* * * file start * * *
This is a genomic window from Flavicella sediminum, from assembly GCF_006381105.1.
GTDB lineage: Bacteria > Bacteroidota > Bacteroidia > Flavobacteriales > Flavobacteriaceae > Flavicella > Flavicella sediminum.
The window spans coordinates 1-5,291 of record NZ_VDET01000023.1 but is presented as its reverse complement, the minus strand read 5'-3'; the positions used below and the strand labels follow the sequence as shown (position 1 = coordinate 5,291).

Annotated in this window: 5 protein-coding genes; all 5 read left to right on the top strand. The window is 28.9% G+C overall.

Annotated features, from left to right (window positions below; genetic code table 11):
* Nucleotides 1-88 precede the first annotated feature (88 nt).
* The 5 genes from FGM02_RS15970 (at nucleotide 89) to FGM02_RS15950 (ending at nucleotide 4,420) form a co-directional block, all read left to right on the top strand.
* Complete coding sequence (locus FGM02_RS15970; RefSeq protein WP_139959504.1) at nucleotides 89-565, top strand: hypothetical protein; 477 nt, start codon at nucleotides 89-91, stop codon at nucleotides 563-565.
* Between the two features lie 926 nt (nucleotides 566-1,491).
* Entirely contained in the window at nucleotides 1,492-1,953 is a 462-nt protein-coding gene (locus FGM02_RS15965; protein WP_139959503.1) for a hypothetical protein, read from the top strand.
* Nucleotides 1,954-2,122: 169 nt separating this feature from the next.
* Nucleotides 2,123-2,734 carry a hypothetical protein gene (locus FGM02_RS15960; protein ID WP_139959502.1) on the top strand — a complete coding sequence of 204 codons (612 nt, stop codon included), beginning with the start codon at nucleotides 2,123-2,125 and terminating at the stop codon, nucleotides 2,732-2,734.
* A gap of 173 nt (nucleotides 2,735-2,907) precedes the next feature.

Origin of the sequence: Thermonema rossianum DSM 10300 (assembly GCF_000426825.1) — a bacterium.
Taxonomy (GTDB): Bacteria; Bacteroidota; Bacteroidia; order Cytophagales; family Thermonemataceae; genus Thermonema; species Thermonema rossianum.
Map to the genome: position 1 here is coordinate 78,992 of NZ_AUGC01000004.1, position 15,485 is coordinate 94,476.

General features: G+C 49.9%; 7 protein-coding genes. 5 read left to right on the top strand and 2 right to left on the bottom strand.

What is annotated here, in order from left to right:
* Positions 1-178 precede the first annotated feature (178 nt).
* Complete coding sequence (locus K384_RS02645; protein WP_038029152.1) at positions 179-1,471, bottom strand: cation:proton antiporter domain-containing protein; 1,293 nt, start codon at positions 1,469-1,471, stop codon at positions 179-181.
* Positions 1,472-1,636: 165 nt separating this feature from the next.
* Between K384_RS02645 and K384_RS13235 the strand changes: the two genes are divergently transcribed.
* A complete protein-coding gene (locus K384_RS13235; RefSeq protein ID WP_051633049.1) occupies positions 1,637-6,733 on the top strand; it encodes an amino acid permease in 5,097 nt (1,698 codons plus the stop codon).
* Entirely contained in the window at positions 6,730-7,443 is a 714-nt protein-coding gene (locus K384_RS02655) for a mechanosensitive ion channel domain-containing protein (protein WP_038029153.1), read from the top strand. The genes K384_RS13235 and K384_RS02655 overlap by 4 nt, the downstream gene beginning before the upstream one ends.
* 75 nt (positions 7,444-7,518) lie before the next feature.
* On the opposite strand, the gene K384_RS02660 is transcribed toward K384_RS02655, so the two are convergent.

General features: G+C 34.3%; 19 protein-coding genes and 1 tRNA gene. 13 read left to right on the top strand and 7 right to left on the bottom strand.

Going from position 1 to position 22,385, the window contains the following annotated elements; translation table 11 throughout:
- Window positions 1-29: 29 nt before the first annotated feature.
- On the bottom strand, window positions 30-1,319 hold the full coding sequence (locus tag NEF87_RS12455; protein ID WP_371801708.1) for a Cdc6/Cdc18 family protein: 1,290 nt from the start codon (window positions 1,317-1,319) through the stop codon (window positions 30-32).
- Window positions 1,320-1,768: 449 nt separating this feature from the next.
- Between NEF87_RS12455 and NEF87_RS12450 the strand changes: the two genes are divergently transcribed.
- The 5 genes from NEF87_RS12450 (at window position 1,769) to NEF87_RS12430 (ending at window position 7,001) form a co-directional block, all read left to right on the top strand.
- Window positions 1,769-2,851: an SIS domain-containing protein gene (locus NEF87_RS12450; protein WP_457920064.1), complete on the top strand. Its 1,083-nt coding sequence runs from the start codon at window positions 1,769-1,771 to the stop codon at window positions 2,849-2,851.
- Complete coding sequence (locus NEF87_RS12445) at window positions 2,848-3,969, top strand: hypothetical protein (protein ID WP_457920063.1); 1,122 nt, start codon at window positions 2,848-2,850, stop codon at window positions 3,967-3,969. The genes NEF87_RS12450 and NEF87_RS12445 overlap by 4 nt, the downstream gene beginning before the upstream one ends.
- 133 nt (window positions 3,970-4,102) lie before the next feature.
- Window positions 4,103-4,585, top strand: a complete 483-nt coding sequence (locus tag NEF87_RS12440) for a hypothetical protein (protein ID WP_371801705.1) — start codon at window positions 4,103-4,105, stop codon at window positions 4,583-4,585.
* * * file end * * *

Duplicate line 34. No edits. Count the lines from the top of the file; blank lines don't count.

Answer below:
- Window positions 1,769-2,851: an SIS domain-containing protein gene (locus NEF87_RS12450; protein WP_457920064.1), complete on the top strand. Its 1,083-nt coding sequence runs from the start codon at window positions 1,769-1,771 to the stop codon at window positions 2,849-2,851.